by Richard Lamb–Advance Editor
Rogers City responded to the Gaylord tornado relief effort with a bus-filling event. With an idea hatched by Aaron Spens, director of maintenance and transportation for Rogers City Area School (RCAS), residents filled a school bus with nonperishable items to help those in need after an EF-3 (Enhanced Fujita scale 3) tornado touched down in Gaylord last week.
“We need to do something about this. It really bothered me with all those people are going through. I was sitting at home and thought about this. I said we can fill up a bus with supplies and stuff to take over there. It is good for their community and good for our community and good for the school district to support them in their time of need,” Aaron Spens said.
Aaron’s wife and RCAS board of education member Karen Spens and Rogers City High School alumnus Mike Grulke greeted people who brought supplies to the bus Tuesday morning, arranging the items for distribution on the other side of the trip.
“WHAT HAS really touched my heart is the way the community has responded to this drive. Both the school supporting the idea that Aaron had to come up with and Awakon Federal Credit Union partnering with us to bring people in and Tradewinds Bakery this morning donating donuts. The community support and the love that is coming from people’s hearts is what impressed me,” Karen Spens said.
The bus had little room for passengers as the seats were filled with needed supplies headed for Gaylord.
Aaron Spens packed the bus up and drove it to Gaylord Tuesday afternoon to a distribution center coordinated by the United Way.
“It is unbelievable that the people of Rogers City have donated all these supplies for Gaylord,” Aaron Spens said while looking at the bus packed with needed goods. “I am overwhelmed. It is unbelievable.”
The idea gained support from the school district who allowed the trip on a brand-new bus delivered earlier this month.
“It’s a great thing to do the greatest gift you can ever give is one that you don’t expect anything in return,” said RCAS superintendent of schools Nick Hein.
THE GOODWILL extended to the people of Gaylord by the people of the Rogers City area is in sharp contrast to some who are profiting from the disaster.
Michigan Attorney General Dana Nessel sent investigators from her department seeking information on reported instances of price gouging.
“Residents who are already struggling in the wake of a natural disaster must be protected from bad actors that are intent on exploiting hardship for their own gain,” said Nessel. “My department’s investigators are on the ground in Gaylord to ensure the price of goods and services are fair and not artificially inflated to take advantage of the circumstances.”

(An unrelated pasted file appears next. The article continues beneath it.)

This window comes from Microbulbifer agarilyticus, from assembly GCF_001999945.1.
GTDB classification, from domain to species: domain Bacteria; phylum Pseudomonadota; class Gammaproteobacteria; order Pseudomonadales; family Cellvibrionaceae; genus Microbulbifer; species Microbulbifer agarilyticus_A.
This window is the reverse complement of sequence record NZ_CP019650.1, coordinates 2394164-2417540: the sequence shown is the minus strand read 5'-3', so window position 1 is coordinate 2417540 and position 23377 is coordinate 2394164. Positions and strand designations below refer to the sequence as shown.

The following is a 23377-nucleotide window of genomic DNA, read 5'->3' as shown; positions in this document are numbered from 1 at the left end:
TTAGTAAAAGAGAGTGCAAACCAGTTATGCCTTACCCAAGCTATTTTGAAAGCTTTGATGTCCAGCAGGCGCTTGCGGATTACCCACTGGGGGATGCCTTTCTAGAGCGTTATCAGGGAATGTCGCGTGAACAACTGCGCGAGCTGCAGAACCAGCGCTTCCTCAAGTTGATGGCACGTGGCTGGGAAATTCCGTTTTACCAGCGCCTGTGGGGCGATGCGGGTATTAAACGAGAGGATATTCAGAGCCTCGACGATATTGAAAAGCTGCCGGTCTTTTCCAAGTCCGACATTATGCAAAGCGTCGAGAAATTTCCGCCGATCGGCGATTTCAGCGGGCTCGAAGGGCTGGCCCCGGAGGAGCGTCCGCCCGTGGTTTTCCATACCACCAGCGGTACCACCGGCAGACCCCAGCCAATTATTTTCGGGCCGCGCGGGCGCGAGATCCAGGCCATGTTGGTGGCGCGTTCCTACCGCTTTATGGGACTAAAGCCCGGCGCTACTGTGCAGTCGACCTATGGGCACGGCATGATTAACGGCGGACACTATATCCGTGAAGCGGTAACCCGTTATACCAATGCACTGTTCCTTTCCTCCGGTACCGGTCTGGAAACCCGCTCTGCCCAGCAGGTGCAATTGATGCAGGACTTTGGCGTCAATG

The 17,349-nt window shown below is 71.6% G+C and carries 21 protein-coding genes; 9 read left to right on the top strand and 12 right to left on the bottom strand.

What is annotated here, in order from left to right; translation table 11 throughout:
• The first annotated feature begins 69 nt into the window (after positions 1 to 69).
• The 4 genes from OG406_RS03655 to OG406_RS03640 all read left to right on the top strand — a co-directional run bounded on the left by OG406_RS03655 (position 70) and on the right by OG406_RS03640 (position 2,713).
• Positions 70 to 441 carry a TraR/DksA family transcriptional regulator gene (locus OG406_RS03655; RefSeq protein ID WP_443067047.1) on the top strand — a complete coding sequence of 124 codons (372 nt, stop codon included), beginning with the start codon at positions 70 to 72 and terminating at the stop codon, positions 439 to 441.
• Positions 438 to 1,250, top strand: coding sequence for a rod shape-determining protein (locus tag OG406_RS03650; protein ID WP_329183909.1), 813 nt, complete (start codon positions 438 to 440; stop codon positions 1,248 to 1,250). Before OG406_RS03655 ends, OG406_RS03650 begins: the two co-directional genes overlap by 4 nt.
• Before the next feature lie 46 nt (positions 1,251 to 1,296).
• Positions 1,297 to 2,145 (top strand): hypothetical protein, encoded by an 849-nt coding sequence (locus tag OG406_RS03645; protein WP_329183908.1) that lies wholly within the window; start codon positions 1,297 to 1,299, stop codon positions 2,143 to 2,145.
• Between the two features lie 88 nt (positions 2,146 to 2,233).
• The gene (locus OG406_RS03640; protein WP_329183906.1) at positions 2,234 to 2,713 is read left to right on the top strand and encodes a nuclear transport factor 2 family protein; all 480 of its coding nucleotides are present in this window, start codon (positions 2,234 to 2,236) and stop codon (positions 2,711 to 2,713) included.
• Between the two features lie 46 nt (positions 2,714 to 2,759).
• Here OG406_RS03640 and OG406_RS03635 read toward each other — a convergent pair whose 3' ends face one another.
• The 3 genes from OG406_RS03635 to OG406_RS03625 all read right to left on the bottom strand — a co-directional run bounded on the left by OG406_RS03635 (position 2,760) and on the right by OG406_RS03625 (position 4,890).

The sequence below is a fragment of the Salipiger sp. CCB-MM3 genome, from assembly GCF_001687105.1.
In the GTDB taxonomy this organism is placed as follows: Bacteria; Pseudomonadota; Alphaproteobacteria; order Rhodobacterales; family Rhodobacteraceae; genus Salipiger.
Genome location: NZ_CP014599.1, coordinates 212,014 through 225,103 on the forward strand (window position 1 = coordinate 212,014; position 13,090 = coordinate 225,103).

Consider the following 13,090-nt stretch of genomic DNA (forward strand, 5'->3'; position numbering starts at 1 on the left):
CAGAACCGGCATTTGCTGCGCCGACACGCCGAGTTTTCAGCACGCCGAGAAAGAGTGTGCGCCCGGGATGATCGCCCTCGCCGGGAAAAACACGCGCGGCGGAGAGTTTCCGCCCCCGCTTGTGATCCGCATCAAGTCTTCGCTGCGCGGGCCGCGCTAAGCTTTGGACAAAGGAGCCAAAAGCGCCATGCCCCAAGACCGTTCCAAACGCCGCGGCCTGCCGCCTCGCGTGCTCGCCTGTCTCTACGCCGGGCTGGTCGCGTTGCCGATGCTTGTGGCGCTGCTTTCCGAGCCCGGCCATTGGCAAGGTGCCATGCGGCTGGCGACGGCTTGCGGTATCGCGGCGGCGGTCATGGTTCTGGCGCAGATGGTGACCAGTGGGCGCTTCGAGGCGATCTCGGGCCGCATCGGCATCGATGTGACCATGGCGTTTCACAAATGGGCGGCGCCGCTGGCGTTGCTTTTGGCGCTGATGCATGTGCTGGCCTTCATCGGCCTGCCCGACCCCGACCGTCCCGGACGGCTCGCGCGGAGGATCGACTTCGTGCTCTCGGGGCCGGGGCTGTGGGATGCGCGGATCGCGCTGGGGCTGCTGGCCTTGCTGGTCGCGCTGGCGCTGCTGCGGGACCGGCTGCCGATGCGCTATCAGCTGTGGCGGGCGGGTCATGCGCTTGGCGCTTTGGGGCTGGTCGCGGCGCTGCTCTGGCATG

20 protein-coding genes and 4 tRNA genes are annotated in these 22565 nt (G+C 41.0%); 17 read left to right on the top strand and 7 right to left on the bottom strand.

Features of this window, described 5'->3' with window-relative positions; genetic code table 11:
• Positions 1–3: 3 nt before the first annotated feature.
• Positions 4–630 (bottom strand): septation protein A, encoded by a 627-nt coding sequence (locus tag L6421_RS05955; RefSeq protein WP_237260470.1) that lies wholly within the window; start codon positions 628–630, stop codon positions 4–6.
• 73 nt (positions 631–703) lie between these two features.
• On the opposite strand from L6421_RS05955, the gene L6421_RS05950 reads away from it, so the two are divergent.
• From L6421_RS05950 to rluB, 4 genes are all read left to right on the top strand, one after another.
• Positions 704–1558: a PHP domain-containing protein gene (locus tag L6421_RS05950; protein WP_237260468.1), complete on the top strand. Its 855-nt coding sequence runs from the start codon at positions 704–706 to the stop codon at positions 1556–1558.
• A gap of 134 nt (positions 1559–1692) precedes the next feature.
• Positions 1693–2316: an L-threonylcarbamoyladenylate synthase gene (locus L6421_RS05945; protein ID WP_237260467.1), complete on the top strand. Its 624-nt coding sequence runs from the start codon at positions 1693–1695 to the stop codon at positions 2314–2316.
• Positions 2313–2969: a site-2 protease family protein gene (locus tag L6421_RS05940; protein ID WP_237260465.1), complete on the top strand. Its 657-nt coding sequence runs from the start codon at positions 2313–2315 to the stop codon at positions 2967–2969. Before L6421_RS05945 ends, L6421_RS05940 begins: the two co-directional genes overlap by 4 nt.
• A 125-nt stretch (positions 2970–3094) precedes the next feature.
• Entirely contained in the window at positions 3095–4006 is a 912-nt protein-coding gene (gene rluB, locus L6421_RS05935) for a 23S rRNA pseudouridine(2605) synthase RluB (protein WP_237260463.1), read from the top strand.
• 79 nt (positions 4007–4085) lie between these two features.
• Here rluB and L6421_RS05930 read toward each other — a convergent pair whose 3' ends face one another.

Basic goods and services are top priorities after a disaster strikes and the demand for them increases setting up the possibility for scammers to take advantage.
Michigan law prohibits any retailer from charging a price that is “grossly in excess of the price at which similar property or services are sold,” Nessel said.
Others have tried to take advantage of the situation, according to Spl/Lt. Derrick Carroll of the Michigan State Police (MSP).
Last Saturday, the day after the tornado hit, MSP troopers were called to the Nottingham Forest mobile home park for a report of an unauthorized individuals rummaging through debris at a residence. The two men were confronted and fled the scene into the woods on the south side of the park. One of the men has been identified as of press time.
While at the emergency operations center in Gaylord, Gov. Gretchen Whitmer declared a state of emergency for Otsego County.
“MY HEART goes out to the families and small businesses impacted by the tornado and severe weather in Gaylord,” said Whitmer. “I have declared a state of emergency for Otsego County to rush resources to the affected areas, and the State Emergency Operations Center has been activated to coordinate our state’s response. Our state is grateful for the first responders and utility workers who are working hard to keep everyone safe. Michiganders are tough. We are resilient. And there’s no challenge we can’t get through together.”p>
By declaring a state of emergency, Whitmer has made available all state resources in cooperation with local response and recovery efforts in the designated area.
“I want to thank our brave first responders, our local police officers and firefighters, as well as the MSP troopers who have stepped up to keep people safe,” said Sen. Jim Stamas. “It is crucial for people to stay inside if possible and stay away from any downed power lines or debris. Let’s all hug our families a little tighter, and let’s all work together to rebuild and recover from this storm together.”